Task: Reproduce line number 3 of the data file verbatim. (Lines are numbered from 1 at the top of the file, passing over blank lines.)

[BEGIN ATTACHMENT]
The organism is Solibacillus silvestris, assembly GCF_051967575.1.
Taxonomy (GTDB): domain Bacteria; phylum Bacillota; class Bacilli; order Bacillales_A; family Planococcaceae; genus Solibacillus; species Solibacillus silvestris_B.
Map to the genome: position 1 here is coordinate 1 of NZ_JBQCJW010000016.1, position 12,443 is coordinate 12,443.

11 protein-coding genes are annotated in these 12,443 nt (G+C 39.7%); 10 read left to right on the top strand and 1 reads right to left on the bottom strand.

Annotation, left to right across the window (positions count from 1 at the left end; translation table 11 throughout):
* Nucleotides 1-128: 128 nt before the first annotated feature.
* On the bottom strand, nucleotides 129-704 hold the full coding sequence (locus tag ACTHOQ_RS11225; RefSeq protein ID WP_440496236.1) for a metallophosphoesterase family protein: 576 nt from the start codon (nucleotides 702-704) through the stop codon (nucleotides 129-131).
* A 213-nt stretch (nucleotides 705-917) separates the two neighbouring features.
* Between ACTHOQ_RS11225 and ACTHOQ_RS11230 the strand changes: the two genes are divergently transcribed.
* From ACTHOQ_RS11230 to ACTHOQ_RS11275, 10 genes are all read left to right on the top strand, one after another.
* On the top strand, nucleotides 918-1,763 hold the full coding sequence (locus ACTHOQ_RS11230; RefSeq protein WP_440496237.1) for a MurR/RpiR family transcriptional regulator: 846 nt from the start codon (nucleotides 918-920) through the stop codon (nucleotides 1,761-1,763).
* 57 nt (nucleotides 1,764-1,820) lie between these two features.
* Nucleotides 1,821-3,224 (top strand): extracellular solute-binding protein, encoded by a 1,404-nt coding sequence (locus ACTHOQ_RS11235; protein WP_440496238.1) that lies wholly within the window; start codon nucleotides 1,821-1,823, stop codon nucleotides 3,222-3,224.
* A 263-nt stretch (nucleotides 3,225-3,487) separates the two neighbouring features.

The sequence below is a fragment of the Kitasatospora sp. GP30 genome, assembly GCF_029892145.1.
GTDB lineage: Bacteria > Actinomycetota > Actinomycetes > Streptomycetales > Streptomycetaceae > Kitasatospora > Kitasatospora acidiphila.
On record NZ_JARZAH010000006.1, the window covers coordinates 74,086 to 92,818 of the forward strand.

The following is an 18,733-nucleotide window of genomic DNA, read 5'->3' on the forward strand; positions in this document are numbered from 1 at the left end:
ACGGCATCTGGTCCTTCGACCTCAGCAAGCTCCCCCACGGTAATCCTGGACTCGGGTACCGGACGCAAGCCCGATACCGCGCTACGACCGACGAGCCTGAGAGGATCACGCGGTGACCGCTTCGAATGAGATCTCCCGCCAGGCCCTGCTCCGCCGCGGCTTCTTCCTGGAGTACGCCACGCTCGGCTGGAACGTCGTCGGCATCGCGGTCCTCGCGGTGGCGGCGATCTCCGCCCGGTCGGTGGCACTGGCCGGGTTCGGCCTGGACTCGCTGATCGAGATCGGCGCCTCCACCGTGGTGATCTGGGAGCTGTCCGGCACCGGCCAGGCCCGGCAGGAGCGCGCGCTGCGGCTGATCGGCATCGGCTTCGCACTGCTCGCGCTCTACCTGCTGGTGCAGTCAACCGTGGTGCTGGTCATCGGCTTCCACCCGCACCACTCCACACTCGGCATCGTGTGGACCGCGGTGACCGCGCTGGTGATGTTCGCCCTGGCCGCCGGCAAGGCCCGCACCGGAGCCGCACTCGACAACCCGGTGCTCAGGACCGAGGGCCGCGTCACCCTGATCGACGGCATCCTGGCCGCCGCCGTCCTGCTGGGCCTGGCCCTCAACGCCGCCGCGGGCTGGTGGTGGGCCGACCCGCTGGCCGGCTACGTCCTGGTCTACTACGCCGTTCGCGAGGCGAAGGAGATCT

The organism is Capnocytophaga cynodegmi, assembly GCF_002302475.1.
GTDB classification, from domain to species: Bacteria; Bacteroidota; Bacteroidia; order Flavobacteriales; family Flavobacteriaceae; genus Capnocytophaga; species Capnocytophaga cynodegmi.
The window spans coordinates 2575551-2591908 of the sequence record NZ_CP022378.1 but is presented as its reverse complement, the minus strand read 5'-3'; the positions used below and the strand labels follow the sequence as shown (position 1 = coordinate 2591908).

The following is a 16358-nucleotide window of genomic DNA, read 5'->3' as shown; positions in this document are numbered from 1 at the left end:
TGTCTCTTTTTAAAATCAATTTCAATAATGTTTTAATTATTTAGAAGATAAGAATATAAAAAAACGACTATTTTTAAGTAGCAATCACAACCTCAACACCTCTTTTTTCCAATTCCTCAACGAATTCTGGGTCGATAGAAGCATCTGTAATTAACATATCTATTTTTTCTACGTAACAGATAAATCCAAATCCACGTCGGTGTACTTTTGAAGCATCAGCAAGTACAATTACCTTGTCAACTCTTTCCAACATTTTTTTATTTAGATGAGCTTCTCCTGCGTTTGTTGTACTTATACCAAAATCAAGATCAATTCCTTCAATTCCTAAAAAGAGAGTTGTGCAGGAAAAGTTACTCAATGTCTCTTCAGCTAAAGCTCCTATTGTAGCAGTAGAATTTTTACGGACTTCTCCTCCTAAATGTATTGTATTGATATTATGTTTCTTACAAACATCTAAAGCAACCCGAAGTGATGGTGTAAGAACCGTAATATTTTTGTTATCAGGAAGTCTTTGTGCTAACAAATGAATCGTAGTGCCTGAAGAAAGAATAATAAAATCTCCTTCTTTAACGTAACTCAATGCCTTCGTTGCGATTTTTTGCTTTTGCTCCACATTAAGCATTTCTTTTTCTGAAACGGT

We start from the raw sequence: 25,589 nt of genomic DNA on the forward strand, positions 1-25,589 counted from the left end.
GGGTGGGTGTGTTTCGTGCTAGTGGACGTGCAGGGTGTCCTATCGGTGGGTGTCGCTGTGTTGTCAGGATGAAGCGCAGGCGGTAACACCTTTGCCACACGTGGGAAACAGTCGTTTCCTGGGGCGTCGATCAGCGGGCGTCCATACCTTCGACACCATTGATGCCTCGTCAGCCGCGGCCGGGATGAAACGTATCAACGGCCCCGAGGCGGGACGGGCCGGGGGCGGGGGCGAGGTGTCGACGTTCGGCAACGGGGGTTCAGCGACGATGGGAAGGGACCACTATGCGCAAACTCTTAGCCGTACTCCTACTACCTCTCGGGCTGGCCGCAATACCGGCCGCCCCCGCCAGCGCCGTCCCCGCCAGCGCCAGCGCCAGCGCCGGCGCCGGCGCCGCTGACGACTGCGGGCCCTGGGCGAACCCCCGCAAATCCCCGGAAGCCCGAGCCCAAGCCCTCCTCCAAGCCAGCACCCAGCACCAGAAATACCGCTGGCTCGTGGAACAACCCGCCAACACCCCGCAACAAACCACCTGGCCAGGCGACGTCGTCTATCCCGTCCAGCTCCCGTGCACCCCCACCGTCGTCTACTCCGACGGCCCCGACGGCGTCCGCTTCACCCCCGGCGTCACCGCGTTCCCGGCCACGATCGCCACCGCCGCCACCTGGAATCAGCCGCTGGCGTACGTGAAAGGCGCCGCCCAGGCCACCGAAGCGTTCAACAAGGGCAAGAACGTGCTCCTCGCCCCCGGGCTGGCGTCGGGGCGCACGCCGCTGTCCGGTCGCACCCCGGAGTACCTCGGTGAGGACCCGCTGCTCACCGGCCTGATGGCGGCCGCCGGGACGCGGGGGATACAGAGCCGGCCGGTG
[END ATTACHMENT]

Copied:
Map to the genome: position 1 here is coordinate 1 of NZ_JBQCJW010000016.1, position 12,443 is coordinate 12,443.